Now, anyone who actually did the math would come to the same conclusion as Nate Silver over at fivethirtyeight.com or any of the other poll watchers. However, just like in hockey and other sports, this election has become another skirmish in "the longer-term war between traditional political reporting and the rise of the nerds." That war is being fought everywhere, except in Minnesota, where math does not exist when it contradicts common sense:
So just as happened in baseball, and is now happening in hockey, the political experts and pundits, who have traditionally wielded power and influence are now having to deal with the upstart nerds and bloggers that are questioning and undermining their authority. So for pundits of all stripes, all of a sudden, life is hard, and so is math:
I need to add one more thing here. If you wander over the seedy side of Twitter, you're bound to run across wingnuts that say things like this:
The strange thing is, that even an actual monkey might make better decisions than any of the pundits and talking heads that racist clowns like this listen to. It turns out that political pundits, especially on the conservative end of the spectrum, have trouble beating a coin flip when it comes to making predictions. Math is indeed hard.
So if you're not from Minnesota, and the math is to be believed, Obama has an overwhelming probability of eeking out a victory tonight. However, the one thing that math can't fix is elections that are fixed. So while the polls are very consistent in pointing to an Obama victory, the big question remains whether vote suppression efforts will have a significant impact on the results. Unlike in the NHL, vote blocking matters:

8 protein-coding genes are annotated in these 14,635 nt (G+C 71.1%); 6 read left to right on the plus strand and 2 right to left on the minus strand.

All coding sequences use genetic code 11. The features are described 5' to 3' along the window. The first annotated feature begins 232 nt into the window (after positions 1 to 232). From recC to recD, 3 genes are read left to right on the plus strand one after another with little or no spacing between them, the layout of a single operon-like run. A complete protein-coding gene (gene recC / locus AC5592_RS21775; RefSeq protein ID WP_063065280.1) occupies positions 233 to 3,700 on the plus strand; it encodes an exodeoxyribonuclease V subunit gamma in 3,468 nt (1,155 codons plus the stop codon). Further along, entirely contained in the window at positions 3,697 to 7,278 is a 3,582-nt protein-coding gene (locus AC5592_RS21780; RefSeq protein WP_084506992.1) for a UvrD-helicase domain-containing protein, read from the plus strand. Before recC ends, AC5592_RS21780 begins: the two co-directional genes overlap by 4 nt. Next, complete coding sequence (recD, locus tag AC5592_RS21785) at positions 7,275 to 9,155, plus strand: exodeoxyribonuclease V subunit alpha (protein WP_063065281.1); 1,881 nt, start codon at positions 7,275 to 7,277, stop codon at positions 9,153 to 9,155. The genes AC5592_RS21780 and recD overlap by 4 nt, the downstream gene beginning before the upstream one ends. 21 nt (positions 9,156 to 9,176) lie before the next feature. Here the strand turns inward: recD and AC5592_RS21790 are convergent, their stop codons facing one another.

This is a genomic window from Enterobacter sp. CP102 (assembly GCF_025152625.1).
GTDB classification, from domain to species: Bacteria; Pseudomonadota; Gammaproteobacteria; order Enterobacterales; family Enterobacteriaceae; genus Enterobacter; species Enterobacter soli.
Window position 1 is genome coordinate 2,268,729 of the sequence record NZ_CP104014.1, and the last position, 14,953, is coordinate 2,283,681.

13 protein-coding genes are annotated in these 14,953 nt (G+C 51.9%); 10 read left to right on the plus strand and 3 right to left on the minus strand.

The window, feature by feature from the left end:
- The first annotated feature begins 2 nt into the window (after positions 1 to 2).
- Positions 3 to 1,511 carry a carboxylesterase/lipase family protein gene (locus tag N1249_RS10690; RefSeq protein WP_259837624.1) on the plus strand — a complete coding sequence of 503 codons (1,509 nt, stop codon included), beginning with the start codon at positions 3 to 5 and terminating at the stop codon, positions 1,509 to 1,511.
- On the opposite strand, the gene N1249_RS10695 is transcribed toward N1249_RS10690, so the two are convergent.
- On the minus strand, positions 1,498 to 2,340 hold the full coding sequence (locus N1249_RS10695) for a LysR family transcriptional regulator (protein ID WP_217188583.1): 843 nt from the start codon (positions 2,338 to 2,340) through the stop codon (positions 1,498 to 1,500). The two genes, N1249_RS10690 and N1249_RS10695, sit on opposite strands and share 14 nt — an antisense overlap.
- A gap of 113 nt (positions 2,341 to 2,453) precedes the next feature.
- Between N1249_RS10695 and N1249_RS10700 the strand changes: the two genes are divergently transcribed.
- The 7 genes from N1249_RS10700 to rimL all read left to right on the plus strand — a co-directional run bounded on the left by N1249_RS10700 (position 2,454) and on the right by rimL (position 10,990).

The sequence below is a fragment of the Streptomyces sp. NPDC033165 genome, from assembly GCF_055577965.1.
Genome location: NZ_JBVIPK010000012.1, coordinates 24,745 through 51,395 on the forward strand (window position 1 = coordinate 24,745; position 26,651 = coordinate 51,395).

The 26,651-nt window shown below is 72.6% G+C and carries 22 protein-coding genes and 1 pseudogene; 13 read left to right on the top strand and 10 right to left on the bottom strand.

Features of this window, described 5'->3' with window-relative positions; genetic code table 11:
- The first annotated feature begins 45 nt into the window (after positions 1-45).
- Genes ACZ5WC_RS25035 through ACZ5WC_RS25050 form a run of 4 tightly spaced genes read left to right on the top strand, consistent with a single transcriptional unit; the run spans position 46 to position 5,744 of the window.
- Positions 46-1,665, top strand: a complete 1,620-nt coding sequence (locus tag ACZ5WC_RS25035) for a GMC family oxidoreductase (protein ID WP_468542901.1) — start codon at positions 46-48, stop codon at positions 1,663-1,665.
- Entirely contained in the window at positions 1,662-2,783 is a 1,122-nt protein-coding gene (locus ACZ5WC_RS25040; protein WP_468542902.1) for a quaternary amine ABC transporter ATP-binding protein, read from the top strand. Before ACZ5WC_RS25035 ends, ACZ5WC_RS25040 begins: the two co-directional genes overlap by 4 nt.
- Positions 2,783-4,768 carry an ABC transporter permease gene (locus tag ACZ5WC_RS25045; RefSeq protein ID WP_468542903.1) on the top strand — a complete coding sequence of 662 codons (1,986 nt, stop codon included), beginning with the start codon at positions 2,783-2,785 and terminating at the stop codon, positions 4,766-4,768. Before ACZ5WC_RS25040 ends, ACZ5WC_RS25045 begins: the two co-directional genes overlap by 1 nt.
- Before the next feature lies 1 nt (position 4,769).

Many of the more blatant voter
suppression ID laws were successfully challenged in court before the voting started. But this has not prevented other efforts, including, unbelievably, things like this:
If tactics such as this are successful enough, the entire election could once again wind up being contested in the U.S. Supreme Court. This, of course, should not be confused with the NHL's version of dressing up in black:
As a sidebar (get it?), the Supreme Court is part of the system of checks and balances built into in the U.S. political system. These checks and balances are fixed in the Constitution and would require an ammendement in order to be changed. This is quite a bit different than in the NHL, where locked out players are finding out that the relationship between checks and balances isn't the same as it used to be:
This brings us back to the NHL lockout. As we've seen above, there are definitely some similarities between the NHL and the U.S. political system. However, there is one more glaring difference, and this is something that perhaps the NHL can learn from and adopt into their own system:
The only thing the NHL is missing is the fixed time frame! We're almost there. We have a lockout every seven years or so. But even then, sometimes they last until Christmas, other times they last all year. It's just such a pain to have to deal with the uncertainty.
So my request is that the NHL just settle on a time frame between lockouts and set a date for when it will be over. Let us avoid the melodrama, focus groups, PR strategists, leaks, counter-leaks and general spin. In short, save us the kabuki theatre.
Let's say the lockout will take place every seven years and end on the first Monday in December. That way fans, owners, players, reporters, everyone, can all work around it and find better things to do with our time than wonder if Steve Fehr and Bill Daly got to second base on their date on Saturday night.
And you thought the U.S. elections were a waste of time and money.